Course at a Glance


Students and professionals who are interested in learning how wind and airflow can influence high performance building design and want to learn how to integrate airflow anaylsis into their design process.
Building Design and Construction


American Institute of Architects4 LUs
4 hours

Wind & Airflow Strategies Course

In this course, you’ll study the basics of air movement and how air moves around your building as well as within your building. Using Flow Design, we’ll show you how to visualize airflow around your building and how this visualization can translate to useful design decisions.

Learning Objectives

  • Visualize how air flows around and within buildings.
  • Determine what types of natural ventilation are most applicable for your building.
  • Study the different strategies and best practices to implement different ventilation types for your building.
  • Use Flow Design to dynamically view the airflow around your building design.

If you are interested in taking all 7 individual courses in the High Performance Building Design series, we encourage you to, instead, register for the Building Performance Analysis Certificate, which offers the same 7 courses and will provide you with a certificate of completion.

(Note that this course requires Flow Design, which is currently only available for free through the Student Download Center.)

Just like passive heating, passive cooling is an important strategy for achieving an energy efficient building. Harnessing wind and controlling airflow is a key element for utilizing passive cooling through natural ventilation.

Through a case study example, fundamental theory, quizzes, software exercises, and software documentation, you will learn when wind can be helpful for passive cooling, and when it is considered a nuisance. Furthermore, you’ll learn about strategies you can use to enable and enhance natural ventilation in your building.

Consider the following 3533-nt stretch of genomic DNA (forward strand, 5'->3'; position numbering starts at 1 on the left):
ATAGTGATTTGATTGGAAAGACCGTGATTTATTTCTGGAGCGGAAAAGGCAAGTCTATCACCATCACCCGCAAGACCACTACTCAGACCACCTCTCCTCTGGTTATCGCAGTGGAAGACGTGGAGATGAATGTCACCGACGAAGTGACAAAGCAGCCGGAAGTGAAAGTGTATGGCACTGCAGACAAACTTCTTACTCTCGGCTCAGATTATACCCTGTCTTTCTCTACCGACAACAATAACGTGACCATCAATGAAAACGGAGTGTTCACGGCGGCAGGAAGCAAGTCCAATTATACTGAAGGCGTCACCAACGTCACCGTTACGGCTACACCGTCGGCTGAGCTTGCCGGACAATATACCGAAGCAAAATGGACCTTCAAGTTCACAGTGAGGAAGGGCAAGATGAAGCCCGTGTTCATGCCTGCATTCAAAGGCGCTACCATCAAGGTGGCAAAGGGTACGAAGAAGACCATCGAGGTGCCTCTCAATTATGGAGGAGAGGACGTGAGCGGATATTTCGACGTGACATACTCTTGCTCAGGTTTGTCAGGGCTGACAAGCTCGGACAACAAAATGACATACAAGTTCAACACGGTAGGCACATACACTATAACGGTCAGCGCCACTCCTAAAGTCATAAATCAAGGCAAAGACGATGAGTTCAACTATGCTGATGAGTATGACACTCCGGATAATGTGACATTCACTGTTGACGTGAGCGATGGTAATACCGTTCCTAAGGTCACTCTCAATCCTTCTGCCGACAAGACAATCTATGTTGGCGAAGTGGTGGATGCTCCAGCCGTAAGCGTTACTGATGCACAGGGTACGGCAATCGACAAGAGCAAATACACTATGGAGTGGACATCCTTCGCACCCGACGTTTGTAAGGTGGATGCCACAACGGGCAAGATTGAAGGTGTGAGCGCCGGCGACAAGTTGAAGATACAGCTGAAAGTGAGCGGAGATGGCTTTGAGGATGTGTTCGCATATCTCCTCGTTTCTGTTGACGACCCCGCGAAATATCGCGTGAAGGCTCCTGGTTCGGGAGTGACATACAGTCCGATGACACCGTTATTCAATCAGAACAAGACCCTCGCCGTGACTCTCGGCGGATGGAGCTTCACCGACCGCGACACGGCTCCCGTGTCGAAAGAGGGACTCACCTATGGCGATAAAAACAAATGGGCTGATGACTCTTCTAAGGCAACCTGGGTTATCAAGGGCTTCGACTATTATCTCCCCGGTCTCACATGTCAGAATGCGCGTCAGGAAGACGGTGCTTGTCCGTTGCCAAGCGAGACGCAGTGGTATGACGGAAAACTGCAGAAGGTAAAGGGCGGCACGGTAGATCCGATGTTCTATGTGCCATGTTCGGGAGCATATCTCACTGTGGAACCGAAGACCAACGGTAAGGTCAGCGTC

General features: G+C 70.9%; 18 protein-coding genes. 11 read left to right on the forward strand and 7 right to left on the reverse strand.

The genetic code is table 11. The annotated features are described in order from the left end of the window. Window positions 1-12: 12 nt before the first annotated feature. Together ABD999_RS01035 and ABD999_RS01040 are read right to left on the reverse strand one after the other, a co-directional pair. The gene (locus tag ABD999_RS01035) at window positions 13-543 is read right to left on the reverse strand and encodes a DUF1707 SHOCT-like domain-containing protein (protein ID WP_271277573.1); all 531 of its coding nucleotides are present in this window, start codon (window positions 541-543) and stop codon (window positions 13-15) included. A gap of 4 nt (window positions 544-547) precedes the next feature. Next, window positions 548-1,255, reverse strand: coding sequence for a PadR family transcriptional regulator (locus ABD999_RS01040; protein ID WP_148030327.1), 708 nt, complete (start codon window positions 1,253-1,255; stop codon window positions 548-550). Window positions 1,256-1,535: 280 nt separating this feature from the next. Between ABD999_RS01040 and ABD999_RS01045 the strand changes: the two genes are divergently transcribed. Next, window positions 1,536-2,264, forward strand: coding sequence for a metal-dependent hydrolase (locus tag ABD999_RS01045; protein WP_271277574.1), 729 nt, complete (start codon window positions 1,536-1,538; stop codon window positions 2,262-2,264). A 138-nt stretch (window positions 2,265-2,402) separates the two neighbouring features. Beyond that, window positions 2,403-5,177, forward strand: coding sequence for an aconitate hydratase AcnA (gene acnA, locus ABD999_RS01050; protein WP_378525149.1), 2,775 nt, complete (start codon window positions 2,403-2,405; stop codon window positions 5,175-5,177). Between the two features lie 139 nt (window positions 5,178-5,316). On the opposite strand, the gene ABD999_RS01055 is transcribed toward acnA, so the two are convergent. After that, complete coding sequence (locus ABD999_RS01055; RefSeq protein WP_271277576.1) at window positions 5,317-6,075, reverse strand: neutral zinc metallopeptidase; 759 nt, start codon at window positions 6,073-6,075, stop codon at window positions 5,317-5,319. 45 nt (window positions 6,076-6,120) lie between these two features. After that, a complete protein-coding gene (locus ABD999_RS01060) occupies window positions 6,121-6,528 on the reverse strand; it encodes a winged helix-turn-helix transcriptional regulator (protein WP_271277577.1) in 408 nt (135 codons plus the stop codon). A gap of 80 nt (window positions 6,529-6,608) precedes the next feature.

Topics covered include building massing and orientation, wind power, natural ventilation, aperture sizing, wind and stack ventilation, Bernoulli’s principle, night purge ventilation, air cooling, indoor air quality, and exterior air flow and pressure patterns for building sites using Flow Design. 

Links and References


Stephanie Egger is a building scientist and engineer. She currently works on the Autodesk Sustainable Design team as the Building Scientist Education Expert. Over the past two years, she has contributed significantly to the creation and development of the Autodesk Building Performance Analysis Certificate, which teaches architects and engineers all over the world how to design more sustainable buildings using Autodesk software, and currently manages the program. Stephanie holds a Bachelor in Civil Engineering and a Master of Building Science.